Most existing systems rely on complex plumbing to divert the steam used to drive the turbines that generate power in these plants. Such systems are not practical as retrofits to existing plants, MIT says. By contrast, the MIT system requires no steam connection and can operate at lower temperatures than other scrubbing technology.
The new electrochemical CO2 scrubber system is described in a paper published online in the journal Energy and Environmental Science, written by doctoral student Michael Stern, chemical engineering professor T. Alan Hatton and two others.
The system is a variation on a well-studied technology that uses chemical compounds called amines, which bind with CO2 in the plant’s emission stream and then release the gas when heated in a separate chamber. But the conventional process requires that almost half of the power plant’s low-pressure steam be diverted to provide the heat needed to force the amines to release the gas. That massive diversion would require such extensive changes to existing power plants that it is not considered economically feasible as a retrofit.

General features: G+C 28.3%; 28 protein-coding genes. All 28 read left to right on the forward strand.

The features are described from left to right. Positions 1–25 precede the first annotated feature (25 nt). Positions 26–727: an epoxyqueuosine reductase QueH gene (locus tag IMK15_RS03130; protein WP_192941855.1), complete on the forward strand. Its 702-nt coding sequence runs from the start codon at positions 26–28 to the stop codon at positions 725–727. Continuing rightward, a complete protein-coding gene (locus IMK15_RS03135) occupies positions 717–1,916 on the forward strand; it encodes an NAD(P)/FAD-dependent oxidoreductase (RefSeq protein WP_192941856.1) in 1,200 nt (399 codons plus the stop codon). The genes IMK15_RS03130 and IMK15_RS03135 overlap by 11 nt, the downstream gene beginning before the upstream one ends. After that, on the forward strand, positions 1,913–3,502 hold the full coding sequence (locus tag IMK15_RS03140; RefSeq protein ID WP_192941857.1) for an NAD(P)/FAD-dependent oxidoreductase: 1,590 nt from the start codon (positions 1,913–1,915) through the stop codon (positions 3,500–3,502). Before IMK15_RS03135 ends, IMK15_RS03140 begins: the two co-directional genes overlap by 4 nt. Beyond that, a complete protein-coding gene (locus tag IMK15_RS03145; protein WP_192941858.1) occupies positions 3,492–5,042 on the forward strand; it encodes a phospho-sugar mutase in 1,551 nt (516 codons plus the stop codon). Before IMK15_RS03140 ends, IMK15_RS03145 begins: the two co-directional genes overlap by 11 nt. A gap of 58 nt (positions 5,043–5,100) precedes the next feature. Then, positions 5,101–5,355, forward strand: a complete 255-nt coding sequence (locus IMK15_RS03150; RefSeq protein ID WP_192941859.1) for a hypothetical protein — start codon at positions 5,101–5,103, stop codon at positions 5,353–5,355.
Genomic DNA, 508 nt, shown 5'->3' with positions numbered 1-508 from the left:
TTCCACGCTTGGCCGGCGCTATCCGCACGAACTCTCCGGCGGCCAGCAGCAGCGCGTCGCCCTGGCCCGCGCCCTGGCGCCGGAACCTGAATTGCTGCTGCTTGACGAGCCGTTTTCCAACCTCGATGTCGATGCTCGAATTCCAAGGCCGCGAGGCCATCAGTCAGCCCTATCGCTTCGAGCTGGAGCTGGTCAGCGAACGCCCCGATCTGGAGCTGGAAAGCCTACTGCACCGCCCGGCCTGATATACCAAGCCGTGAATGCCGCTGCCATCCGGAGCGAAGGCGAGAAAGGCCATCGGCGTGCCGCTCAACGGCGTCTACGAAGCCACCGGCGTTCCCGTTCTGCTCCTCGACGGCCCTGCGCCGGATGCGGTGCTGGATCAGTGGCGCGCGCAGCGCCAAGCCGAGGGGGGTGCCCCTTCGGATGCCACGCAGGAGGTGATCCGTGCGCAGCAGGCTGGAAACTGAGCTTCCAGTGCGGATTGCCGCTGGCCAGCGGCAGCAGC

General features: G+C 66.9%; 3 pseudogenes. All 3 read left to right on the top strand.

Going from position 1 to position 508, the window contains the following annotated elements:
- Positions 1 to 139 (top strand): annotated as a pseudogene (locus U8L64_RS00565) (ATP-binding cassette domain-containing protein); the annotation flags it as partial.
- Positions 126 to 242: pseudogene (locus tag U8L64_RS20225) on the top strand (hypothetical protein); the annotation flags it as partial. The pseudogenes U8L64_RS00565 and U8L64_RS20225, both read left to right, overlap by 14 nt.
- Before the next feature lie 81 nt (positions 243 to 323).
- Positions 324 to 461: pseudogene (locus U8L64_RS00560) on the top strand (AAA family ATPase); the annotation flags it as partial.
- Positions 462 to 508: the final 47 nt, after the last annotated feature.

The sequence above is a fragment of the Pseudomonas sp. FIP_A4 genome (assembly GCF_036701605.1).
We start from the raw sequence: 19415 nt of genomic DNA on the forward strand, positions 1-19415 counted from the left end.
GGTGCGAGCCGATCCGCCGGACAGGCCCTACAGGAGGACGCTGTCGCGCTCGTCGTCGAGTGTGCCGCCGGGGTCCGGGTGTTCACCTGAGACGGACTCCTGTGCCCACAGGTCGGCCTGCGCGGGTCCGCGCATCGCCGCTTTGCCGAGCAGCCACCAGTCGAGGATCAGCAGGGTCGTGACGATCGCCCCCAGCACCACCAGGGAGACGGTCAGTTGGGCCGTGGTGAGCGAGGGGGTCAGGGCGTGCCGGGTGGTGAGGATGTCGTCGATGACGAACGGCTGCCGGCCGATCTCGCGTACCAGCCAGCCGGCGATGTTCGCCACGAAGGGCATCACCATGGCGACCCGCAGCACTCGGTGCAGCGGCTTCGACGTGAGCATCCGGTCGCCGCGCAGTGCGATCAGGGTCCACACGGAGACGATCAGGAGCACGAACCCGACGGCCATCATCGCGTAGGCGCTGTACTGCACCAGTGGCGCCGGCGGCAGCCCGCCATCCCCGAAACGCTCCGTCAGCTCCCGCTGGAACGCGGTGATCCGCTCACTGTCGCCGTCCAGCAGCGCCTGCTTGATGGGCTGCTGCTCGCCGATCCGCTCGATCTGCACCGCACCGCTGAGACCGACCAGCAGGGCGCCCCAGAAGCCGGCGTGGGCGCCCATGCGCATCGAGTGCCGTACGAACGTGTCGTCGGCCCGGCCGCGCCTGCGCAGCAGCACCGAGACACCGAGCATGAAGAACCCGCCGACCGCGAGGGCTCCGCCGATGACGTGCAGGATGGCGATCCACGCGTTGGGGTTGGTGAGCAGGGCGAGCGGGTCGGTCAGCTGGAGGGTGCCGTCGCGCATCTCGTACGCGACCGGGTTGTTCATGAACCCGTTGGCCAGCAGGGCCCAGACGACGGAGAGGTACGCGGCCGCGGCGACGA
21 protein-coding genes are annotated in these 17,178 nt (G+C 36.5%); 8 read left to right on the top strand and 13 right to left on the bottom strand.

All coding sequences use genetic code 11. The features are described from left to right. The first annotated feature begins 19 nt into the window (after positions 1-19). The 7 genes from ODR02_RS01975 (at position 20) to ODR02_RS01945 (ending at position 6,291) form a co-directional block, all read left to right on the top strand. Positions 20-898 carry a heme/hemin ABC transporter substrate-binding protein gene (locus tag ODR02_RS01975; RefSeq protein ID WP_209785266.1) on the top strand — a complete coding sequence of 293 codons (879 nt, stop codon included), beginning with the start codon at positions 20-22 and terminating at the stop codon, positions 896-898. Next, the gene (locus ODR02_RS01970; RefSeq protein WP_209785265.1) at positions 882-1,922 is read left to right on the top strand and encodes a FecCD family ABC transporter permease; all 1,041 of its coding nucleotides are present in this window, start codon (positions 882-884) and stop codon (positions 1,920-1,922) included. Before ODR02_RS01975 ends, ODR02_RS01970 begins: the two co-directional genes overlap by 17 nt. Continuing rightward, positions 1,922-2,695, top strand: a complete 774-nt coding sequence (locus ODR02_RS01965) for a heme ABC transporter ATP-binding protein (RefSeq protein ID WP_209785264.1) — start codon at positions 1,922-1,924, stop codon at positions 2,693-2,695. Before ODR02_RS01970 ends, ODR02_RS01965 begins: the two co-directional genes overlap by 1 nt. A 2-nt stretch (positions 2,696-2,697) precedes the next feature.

In the new system, an electrochemical process replaces the steam-based separation of amines and CO2. This system only requires electricity, so it can easily be added to an existing plant, researchers say.
The system uses a solution of amines, injected at the top of an absorption column in which the effluent gases are rising from below. The amines bind with CO2 in the emissions stream and are collected in liquid form at the bottom of the column. Then, they are processed electrochemically, using a metal electrode to force the release of the CO2; the original amine molecules are then regenerated and reused.
As with the conventional thermal-amine scrubber systems, this technology should be capable of removing 90 percent of CO2 from a plant’s emissions, the researchers say. But while the conventional CO2 capture process uses about 40 percent of a plant’s power output, the new system would consume only about 25 percent of the power.
President Barack Obama’s climate plan, announced yesterday, will restrict CO2 emissions from existing coal-fired power plant. Reuters reports the EPA will issue proposed carbon emissions limits for existing powers plants by June 2014 and finalize the regulations a year later.